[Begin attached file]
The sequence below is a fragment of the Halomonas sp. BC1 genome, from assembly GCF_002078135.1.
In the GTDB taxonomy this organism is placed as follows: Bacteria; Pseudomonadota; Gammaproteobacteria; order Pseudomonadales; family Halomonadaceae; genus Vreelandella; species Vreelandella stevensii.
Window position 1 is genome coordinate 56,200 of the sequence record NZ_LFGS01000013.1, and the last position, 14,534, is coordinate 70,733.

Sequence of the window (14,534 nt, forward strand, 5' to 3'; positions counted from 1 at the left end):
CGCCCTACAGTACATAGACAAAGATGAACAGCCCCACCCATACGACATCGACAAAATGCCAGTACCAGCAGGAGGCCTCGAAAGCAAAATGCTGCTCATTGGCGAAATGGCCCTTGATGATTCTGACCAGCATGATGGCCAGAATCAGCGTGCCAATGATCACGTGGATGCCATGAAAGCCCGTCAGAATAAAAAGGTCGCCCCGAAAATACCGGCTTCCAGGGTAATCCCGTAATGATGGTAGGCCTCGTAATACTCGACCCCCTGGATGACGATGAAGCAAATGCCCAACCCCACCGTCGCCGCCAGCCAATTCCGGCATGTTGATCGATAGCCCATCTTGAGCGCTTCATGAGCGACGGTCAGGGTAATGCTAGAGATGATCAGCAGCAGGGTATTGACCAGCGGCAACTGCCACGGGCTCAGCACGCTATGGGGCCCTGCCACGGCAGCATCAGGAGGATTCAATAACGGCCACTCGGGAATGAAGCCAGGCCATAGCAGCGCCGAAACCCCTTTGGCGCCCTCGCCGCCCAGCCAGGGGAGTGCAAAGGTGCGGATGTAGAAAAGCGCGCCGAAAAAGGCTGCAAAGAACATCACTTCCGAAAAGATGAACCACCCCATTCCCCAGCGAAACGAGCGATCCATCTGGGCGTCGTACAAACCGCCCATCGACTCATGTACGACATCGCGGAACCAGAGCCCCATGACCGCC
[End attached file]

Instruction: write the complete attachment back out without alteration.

The sequence below is a fragment of the Halomonas sp. BC1 genome, from assembly GCF_002078135.1.
In the GTDB taxonomy this organism is placed as follows: Bacteria; Pseudomonadota; Gammaproteobacteria; order Pseudomonadales; family Halomonadaceae; genus Vreelandella; species Vreelandella stevensii.
Window position 1 is genome coordinate 56,200 of the sequence record NZ_LFGS01000013.1, and the last position, 14,534, is coordinate 70,733.

Sequence of the window (14,534 nt, forward strand, 5' to 3'; positions counted from 1 at the left end):
CGCCCTACAGTACATAGACAAAGATGAACAGCCCCACCCATACGACATCGACAAAATGCCAGTACCAGCAGGAGGCCTCGAAAGCAAAATGCTGCTCATTGGCGAAATGGCCCTTGATGATTCTGACCAGCATGATGGCCAGAATCAGCGTGCCAATGATCACGTGGATGCCATGAAAGCCCGTCAGAATAAAAAGGTCGCCCCGAAAATACCGGCTTCCAGGGTAATCCCGTAATGATGGTAGGCCTCGTAATACTCGACCCCCTGGATGACGATGAAGCAAATGCCCAACCCCACCGTCGCCGCCAGCCAATTCCGGCATGTTGATCGATAGCCCATCTTGAGCGCTTCATGAGCGACGGTCAGGGTAATGCTAGAGATGATCAGCAGCAGGGTATTGACCAGCGGCAACTGCCACGGGCTCAGCACGCTATGGGGCCCTGCCACGGCAGCATCAGGAGGATTCAATAACGGCCACTCGGGAATGAAGCCAGGCCATAGCAGCGCCGAAACCCCTTTGGCGCCCTCGCCGCCCAGCCAGGGGAGTGCAAAGGTGCGGATGTAGAAAAGCGCGCCGAAAAAGGCTGCAAAGAACATCACTTCCGAAAAGATGAACCACCCCATTCCCCAGCGAAACGAGCGATCCATCTGGGCGTCGTACAAACCGCCCATCGACTCATGTACGACATCGCGGAACCAGAGCCCCATGACCGCC